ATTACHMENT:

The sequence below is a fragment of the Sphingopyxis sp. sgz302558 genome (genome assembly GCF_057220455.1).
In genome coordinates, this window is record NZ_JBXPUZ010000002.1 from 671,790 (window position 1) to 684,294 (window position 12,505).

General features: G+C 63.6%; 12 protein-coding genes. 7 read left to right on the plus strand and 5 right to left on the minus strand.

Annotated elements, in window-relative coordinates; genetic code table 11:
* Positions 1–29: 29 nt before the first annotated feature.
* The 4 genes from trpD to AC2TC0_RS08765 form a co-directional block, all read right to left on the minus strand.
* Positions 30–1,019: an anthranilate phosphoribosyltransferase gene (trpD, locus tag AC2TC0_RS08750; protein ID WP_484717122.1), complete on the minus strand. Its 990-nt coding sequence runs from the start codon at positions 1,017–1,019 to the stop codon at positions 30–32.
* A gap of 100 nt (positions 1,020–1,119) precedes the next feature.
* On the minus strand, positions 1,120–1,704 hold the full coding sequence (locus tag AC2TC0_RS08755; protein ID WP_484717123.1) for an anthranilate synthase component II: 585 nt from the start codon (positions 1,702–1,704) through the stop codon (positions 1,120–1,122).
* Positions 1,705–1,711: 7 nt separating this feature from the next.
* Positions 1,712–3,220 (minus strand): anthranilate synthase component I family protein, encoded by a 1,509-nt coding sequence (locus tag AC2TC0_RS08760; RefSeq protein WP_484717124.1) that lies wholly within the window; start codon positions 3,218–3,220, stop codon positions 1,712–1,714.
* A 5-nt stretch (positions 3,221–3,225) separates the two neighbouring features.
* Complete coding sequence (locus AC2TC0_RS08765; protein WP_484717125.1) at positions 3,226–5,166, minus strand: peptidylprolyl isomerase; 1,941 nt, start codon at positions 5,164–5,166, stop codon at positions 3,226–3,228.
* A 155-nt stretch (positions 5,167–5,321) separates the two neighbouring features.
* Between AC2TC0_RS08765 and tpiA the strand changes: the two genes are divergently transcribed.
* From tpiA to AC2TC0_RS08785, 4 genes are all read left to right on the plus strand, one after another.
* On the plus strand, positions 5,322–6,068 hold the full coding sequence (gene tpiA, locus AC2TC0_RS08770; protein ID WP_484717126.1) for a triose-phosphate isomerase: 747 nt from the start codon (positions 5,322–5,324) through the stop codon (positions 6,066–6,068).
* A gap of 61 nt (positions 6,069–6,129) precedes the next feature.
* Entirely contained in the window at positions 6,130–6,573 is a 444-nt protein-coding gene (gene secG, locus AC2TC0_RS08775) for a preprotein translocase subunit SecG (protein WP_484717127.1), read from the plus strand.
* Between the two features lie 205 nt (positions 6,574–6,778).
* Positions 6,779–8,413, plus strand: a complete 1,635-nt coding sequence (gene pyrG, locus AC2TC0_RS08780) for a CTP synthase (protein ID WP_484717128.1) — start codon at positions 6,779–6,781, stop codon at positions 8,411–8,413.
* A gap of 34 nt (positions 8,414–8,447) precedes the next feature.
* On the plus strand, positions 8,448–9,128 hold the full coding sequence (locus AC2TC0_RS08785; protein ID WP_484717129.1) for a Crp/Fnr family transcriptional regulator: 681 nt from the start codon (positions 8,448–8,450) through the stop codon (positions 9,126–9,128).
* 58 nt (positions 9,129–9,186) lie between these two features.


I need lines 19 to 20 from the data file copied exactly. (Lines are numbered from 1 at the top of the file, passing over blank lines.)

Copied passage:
* Entirely contained in the window at positions 6,130–6,573 is a 444-nt protein-coding gene (gene secG, locus AC2TC0_RS08775) for a preprotein translocase subunit SecG (protein WP_484717127.1), read from the plus strand.
* Between the two features lie 205 nt (positions 6,574–6,778).